Then there is the debate between a biryani and a pulao. Are they the same? Or do they battle for a higher rank depending on geographical region? Ankur explains the 2 as what pulao is to sedan, biryani is to sports car. To translate that, remember what we were taught in school – a rectangle is a square but a square is not a rectangle? OK, wiping the grin off, I would say what makes a biryani is the quintessential layering of rice and meats. The first and last layer in the pot needs to be rice.
India, alone, boasts of the largest kinds of biryani that can be found on earth. This is by no means the complete biryani works. Just scratching the bottom of the earthen pot. Ok, so, let’s wag off the ones that we know:
The Hyderabadi biryani, believed by purists to be the only biryani by culinary DNA, is pretty high on aromatics.
The Awadhi (or the Lucknowi) biryani is richer because of saffron, dry fruits and meat caramelisation. This biryani is ‘assembled’ – the rice and meat is cooked separately and then layered together for a ‘dum’ (steam-cooking).
The Nawabs of Lucknow took shelter in Bengal when displaced and that gave birth to the Calcutta biryani. At first fans will swear by a butter-soft potato and a whole boiled egg that is there in the biryani, the other difference being in the rice used, called Sella.
Then there are biryanis that are very native to cultures, communities and agricultural practices. The Thalessari Kerala biryani made of Khaima rice that is grown in the region.
The Tamil Muslims of Vellore cook up the Vaniyambari biryani that is ‘meatier’ than the usual ratio of meat in a biryani.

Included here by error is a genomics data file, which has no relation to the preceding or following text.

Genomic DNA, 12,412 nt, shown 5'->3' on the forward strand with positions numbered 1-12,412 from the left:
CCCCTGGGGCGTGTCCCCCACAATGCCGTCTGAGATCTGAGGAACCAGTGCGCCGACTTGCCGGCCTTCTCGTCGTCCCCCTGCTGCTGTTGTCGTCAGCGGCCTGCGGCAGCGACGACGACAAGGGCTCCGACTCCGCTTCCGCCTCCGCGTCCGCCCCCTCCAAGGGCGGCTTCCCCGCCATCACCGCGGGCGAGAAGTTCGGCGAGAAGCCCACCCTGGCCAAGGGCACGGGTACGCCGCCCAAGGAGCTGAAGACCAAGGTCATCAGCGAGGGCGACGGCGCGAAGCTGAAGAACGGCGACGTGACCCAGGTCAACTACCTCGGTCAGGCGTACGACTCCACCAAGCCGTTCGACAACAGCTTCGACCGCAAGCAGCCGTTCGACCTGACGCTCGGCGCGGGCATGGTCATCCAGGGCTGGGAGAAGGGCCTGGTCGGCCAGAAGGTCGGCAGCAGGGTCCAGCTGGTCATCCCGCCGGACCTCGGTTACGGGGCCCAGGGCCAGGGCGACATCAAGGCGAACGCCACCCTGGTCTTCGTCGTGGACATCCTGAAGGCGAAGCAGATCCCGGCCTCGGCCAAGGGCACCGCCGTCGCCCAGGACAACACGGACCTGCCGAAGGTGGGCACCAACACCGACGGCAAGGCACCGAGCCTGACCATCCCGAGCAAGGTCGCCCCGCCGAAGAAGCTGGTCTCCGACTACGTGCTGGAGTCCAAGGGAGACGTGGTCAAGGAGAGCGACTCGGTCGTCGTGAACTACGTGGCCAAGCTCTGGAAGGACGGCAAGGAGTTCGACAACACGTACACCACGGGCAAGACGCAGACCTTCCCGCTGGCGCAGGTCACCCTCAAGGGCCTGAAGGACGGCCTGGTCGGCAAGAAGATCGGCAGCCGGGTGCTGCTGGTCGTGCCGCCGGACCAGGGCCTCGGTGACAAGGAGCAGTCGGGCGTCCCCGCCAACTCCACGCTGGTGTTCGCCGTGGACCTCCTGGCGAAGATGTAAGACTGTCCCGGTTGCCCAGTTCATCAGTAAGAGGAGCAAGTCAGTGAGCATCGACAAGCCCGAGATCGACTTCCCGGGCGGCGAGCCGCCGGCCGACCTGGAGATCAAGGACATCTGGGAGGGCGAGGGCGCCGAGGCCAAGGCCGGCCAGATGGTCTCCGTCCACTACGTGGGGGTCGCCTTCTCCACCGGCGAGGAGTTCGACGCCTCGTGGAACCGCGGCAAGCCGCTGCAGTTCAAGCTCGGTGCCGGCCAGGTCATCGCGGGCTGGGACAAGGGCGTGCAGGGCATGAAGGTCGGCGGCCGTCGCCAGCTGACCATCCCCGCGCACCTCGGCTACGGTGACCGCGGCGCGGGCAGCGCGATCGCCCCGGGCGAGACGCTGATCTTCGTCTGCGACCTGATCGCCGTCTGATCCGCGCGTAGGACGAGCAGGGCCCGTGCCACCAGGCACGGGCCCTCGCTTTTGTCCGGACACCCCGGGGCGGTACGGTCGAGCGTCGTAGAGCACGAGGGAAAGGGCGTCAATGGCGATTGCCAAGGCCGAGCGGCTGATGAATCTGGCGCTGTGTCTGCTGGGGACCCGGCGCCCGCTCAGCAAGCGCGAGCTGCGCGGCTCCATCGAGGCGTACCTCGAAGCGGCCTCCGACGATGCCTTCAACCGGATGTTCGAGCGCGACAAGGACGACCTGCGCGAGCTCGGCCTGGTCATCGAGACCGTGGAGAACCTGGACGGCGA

The Sindhi biryani is usually higher on the tangy side as they use more tomatoes.
Their community neighbours, the Memoni biryani goes easy on the tomatoes and food colour.
The Kannada Muslims swear by the Beary biryani, that is lighter but the process of cooking is similar to the Lucknowi biryani.
Then you have a Bohri biryani, Kashmiri’s have their version called the Yakhni biryani, the tribal North East parts of India has their version of biryani using mustard leaves and ‘bur’ or rice wine.
Internationally, am sure, you would have tasted or seen the ‘rice and meat’ dish albeit with different names like ‘Kabsa’ or ‘Mandi’ in the Middle East, The ‘Dan Pauk’ from Burma, the ‘Khao Mak’ from Thailand and ‘Zereshk Pulao’ from Iran. It would be ticklish to know that the Mediterranean dish ‘Paella’ also finds place in the biryani clan.
So, to close, biryani is not just a simple rice and meat dish. It is much more than that. The key to it all is the savour the flavour.
I am listing out a few good places for biryani. Feel free to add on your choices in the comments section. Here are my top 5 casual dining restaurants for biryani in Dubai:
Gazebo – multiple locations, multiple biryani options. They do not usually go wrong with their biryanis.
Appa Kadai – I love their Chettinad and Hyderabadi versions.
Pak Liyari (Naif, Deira) – for what it was worth braving the traffic and finding a table to eat, the tasty biryani soothed all troubles away
Student Biryani – tasty but very oily
Biryani Pot at Dubai Mall – hate biryanis served in food courts. This one stood out!
This is Ankur’s top 5 fine-dine biryani destinations in Dubai:
Rang Mahal by Atul Kochar – for Hyderabadi Gosht ki Biryani
Ashiana by Vineet Bhatia (Sheraton Creek Deira) – Kolambi Bhat: it’s a seafood and scallops with coconut rice preparation in a biryani style
Ushna’s Abu Dhabi (Qaryat Al Beri) – Jumbo prawn biryani
Qureshi’s at Country Club Dubai – dum gosht biryani!
Indigo (Beach Rotana Abu Dhabi) – tandoori prawns biryani